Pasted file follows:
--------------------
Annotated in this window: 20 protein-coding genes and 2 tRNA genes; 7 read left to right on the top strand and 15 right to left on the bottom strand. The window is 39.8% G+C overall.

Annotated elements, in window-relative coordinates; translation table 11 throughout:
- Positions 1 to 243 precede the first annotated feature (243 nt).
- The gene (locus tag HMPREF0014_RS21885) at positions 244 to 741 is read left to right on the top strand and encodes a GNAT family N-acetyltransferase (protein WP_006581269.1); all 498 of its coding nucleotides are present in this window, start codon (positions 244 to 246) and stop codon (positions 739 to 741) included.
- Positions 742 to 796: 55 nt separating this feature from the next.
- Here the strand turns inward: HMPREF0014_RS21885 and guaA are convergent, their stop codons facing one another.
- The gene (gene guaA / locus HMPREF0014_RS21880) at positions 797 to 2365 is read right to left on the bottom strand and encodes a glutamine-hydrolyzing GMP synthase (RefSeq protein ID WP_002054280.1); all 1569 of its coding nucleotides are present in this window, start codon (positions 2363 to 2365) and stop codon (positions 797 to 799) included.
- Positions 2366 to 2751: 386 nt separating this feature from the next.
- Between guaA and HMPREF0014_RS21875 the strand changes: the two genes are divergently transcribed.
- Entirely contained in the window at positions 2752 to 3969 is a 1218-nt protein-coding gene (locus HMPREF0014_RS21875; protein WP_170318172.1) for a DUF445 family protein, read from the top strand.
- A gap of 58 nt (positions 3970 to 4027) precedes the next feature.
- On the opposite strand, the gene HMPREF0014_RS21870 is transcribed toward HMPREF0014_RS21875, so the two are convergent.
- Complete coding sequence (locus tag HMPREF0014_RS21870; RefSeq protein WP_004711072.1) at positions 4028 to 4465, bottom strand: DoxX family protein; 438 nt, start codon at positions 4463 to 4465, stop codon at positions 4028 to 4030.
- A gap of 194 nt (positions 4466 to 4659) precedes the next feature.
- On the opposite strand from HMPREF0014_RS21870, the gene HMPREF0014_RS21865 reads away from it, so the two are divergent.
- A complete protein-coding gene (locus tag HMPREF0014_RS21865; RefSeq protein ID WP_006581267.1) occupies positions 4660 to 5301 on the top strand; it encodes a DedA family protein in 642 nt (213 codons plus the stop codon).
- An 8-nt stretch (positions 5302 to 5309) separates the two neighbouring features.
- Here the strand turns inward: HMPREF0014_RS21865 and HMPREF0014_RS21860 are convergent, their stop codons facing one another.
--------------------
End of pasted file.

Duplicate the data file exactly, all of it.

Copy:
Annotated in this window: 20 protein-coding genes and 2 tRNA genes; 7 read left to right on the top strand and 15 right to left on the bottom strand. The window is 39.8% G+C overall.

Annotated elements, in window-relative coordinates; translation table 11 throughout:
- Positions 1 to 243 precede the first annotated feature (243 nt).
- The gene (locus tag HMPREF0014_RS21885) at positions 244 to 741 is read left to right on the top strand and encodes a GNAT family N-acetyltransferase (protein WP_006581269.1); all 498 of its coding nucleotides are present in this window, start codon (positions 244 to 246) and stop codon (positions 739 to 741) included.
- Positions 742 to 796: 55 nt separating this feature from the next.
- Here the strand turns inward: HMPREF0014_RS21885 and guaA are convergent, their stop codons facing one another.
- The gene (gene guaA / locus HMPREF0014_RS21880) at positions 797 to 2365 is read right to left on the bottom strand and encodes a glutamine-hydrolyzing GMP synthase (RefSeq protein ID WP_002054280.1); all 1569 of its coding nucleotides are present in this window, start codon (positions 2363 to 2365) and stop codon (positions 797 to 799) included.
- Positions 2366 to 2751: 386 nt separating this feature from the next.
- Between guaA and HMPREF0014_RS21875 the strand changes: the two genes are divergently transcribed.
- Entirely contained in the window at positions 2752 to 3969 is a 1218-nt protein-coding gene (locus HMPREF0014_RS21875; protein WP_170318172.1) for a DUF445 family protein, read from the top strand.
- A gap of 58 nt (positions 3970 to 4027) precedes the next feature.
- On the opposite strand, the gene HMPREF0014_RS21870 is transcribed toward HMPREF0014_RS21875, so the two are convergent.
- Complete coding sequence (locus tag HMPREF0014_RS21870; RefSeq protein WP_004711072.1) at positions 4028 to 4465, bottom strand: DoxX family protein; 438 nt, start codon at positions 4463 to 4465, stop codon at positions 4028 to 4030.
- A gap of 194 nt (positions 4466 to 4659) precedes the next feature.
- On the opposite strand from HMPREF0014_RS21870, the gene HMPREF0014_RS21865 reads away from it, so the two are divergent.
- A complete protein-coding gene (locus tag HMPREF0014_RS21865; RefSeq protein ID WP_006581267.1) occupies positions 4660 to 5301 on the top strand; it encodes a DedA family protein in 642 nt (213 codons plus the stop codon).
- An 8-nt stretch (positions 5302 to 5309) separates the two neighbouring features.
- Here the strand turns inward: HMPREF0014_RS21865 and HMPREF0014_RS21860 are convergent, their stop codons facing one another.